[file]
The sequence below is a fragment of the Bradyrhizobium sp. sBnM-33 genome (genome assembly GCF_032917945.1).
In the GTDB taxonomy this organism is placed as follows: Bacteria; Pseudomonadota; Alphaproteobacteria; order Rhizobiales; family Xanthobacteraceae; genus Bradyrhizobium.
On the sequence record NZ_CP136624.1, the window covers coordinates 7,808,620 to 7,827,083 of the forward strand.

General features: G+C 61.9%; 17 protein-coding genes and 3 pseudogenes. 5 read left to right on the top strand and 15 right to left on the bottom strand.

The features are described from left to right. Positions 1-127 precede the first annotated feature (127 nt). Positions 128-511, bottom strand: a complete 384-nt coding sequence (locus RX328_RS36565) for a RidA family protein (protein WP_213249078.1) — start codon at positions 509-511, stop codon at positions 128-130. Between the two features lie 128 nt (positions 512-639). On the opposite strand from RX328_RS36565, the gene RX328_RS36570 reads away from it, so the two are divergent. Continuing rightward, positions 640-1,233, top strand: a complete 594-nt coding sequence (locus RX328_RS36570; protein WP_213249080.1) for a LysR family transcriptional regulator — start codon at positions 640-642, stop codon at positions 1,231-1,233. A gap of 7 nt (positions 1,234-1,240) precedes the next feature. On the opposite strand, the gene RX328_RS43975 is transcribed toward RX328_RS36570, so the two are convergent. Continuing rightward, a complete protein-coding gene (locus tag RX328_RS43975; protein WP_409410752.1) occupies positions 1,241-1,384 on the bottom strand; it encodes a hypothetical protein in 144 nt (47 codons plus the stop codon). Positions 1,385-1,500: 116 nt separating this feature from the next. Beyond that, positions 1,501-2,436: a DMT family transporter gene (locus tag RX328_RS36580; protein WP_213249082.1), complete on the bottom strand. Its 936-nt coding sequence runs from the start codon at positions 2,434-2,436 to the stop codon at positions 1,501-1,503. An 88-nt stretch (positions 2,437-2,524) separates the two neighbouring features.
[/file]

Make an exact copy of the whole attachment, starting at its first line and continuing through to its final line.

The sequence below is a fragment of the Bradyrhizobium sp. sBnM-33 genome (genome assembly GCF_032917945.1).
In the GTDB taxonomy this organism is placed as follows: Bacteria; Pseudomonadota; Alphaproteobacteria; order Rhizobiales; family Xanthobacteraceae; genus Bradyrhizobium.
On the sequence record NZ_CP136624.1, the window covers coordinates 7,808,620 to 7,827,083 of the forward strand.

General features: G+C 61.9%; 17 protein-coding genes and 3 pseudogenes. 5 read left to right on the top strand and 15 right to left on the bottom strand.

The features are described from left to right. Positions 1-127 precede the first annotated feature (127 nt). Positions 128-511, bottom strand: a complete 384-nt coding sequence (locus RX328_RS36565) for a RidA family protein (protein WP_213249078.1) — start codon at positions 509-511, stop codon at positions 128-130. Between the two features lie 128 nt (positions 512-639). On the opposite strand from RX328_RS36565, the gene RX328_RS36570 reads away from it, so the two are divergent. Continuing rightward, positions 640-1,233, top strand: a complete 594-nt coding sequence (locus RX328_RS36570; protein WP_213249080.1) for a LysR family transcriptional regulator — start codon at positions 640-642, stop codon at positions 1,231-1,233. A gap of 7 nt (positions 1,234-1,240) precedes the next feature. On the opposite strand, the gene RX328_RS43975 is transcribed toward RX328_RS36570, so the two are convergent. Continuing rightward, a complete protein-coding gene (locus tag RX328_RS43975; protein WP_409410752.1) occupies positions 1,241-1,384 on the bottom strand; it encodes a hypothetical protein in 144 nt (47 codons plus the stop codon). Positions 1,385-1,500: 116 nt separating this feature from the next. Beyond that, positions 1,501-2,436: a DMT family transporter gene (locus tag RX328_RS36580; protein WP_213249082.1), complete on the bottom strand. Its 936-nt coding sequence runs from the start codon at positions 2,434-2,436 to the stop codon at positions 1,501-1,503. An 88-nt stretch (positions 2,437-2,524) separates the two neighbouring features.